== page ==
AAC has been documented to have a better prognosis than PDAC. However, the present study suggests that there are detrimental factors associated with subgroups of AAC patients, with OS rates comparable to PDAC (Figure 2). In this regard, our data suggest that a better outcome would be primarily explained by the biology of the tumour and secondarily by its location. Hence, assessing the impact of AT in high-risk patients is of utmost relevance. In the ESPAC-3 study, which included 428 patients with periampullary adenocarcinoma, the use of chemotherapy (5-fluorouracil /leucovorin or gemcitabine) demonstrated a benefit in OS (HR 0.75) but no greater effectiveness based on the histological type[35]. Additionally, a multicentre retrospective analysis did not report any benefit of adjuvant chemotherapy in AAC patients, including those with high-risk criteria (N+ or advanced stages T3 and T4)[36]. Other studies have provided more contrasting results on the impact of adjuvant chemotherapy on OS[31,37-39]. Regarding adjuvant radiotherapy, benefits have essentially been analysed among PDAC patients, preventing definite conclusions in AAC patients[40-42]. A recent meta-analysis showed that AT, especially chemoradiotherapy, was associated with increased OS among patients with PB-type or high-risk factors[43].

Figure 2
Figure 2 Comparison of survival probability between the intestinal/other (A) and pancreaticobiliary (B) types in patients with pT3 and pN+ adenocarcinoma of the ampulla of Vater.

There is a lack of specific guidelines for AAC, except one that comprises the management of biliary tract and ampullary carcinomas[44]. The authors recommend AT in patients with high-risk features (pancreatic invasion, lymph node metastasis, and perineural invasion) but did not specify any regimen. The predictive ability of mutation driver mutations (e.g., TP53, KRAS, and ELF3) in AAC histotypes has not been studied in great detail[45]. The characterization of AAC patient subgroups, based on their molecular alterations, would provide information on the choice of AT after radical surgery.

There are some limitations to recognize in the present study. Our primary AAC patient population displayed a high perioperative mortality rate (10 patients were excluded from this study), which we addressed and analysed previously[28]. We consider this a very important drawback, in addition to the retrospective design of the study. Another weakness was the heterogeneity in the multimodal management of the patients, which is reflected in international practices[31,39,46]. Therefore, we decided not to evaluate the impact of AT, as few patients would have been included in each group. Accordingly, further prospective studies are required because of the limited evidence available to date.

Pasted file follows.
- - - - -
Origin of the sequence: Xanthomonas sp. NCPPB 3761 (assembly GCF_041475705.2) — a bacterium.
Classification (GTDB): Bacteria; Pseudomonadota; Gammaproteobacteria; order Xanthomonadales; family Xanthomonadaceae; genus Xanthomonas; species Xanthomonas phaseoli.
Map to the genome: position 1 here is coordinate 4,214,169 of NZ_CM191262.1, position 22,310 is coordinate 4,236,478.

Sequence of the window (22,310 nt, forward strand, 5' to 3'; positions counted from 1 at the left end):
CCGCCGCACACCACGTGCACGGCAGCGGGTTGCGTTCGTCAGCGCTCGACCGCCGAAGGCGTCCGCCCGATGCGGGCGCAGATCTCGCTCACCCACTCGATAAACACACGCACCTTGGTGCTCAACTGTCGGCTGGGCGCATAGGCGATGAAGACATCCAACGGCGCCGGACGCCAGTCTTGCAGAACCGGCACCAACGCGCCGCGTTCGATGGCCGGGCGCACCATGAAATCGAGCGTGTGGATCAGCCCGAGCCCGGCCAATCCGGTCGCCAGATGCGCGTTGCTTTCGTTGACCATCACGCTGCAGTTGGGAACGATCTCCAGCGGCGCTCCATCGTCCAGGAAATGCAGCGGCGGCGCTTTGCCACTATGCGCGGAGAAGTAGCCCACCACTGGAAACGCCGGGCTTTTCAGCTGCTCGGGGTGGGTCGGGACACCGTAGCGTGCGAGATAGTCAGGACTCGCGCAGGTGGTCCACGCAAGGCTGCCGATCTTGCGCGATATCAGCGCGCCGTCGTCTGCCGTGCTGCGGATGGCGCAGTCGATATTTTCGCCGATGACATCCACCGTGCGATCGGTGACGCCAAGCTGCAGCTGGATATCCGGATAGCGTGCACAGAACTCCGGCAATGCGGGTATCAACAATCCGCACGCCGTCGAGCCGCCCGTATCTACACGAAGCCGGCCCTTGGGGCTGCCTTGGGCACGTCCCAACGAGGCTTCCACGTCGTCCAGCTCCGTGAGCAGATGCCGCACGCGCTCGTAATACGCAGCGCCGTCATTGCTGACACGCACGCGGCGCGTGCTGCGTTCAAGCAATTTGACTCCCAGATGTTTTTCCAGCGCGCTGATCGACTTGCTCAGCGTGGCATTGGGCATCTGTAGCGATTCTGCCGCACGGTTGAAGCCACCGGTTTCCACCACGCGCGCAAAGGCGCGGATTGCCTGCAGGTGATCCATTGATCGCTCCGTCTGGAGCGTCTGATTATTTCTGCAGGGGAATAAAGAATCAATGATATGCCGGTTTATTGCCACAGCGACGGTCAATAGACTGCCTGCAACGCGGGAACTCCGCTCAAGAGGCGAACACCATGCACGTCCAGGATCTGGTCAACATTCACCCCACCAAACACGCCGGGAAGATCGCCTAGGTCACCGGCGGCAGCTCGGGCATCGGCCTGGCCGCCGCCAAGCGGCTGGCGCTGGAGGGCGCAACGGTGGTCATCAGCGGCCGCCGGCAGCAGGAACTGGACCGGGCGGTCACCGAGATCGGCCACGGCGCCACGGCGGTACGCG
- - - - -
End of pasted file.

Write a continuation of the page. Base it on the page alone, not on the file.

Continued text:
PB type, T3 tumour stage, and positive lymph node metastasis are independent predictors of lower survival in South American patients with ampullary adenocarcinoma treated by curative pancreaticoduodenectomy. Further evaluation of adjuvant and multimodal treatments is warranted, especially in patients with these high-risk factors.

Research background

Ampullary adenocarcinoma (AAC) is a rare neoplasm that has not been studied previously in South American countries.

Research motivation

AAC might have different patterns of recurrence and overall survival than what has been reported in centres from Europe, Asia or North America.

Research objectives

To identify risk factors and their impact on overall survival in patients who underwent pancreaticoduodenectomy (PD) for AAC.

Research methods

We conducted a retrospective cohort study and analysed histopathologic predictors of survival in a Cox regression model.

Research results

Nearly two-thirds of patients had the intestinal-type AAC and around 25% had the Pancreatobiliary (PB)-type AAC. However, overall survival (OS) was lower for the latter subtype. Independently of the T3 and N+ tumour stage.

Research conclusions

Patients with PB-type AAC, T3 and N+ tumour stage are at higher risk of lower survival after curative PD.

Research perspectives

Identification of high-risk patients would guide the clinicians for the use of AT. Further studies are warranted.


We would like to thank Pr. Lorenzo-Bermejo J for his valuable support in the review of the statistical methods.


Provenance and peer review: Invited article; Externally peer reviewed.

Peer-review model: Single blind

Specialty type: Oncology

Country/Territory of origin: Peru

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P-Reviewer: Andrejic-Visnjic B, Mirshahi M, Yamada T S-Editor: Wu YXJ L-Editor: A P-Editor: Wu YXJ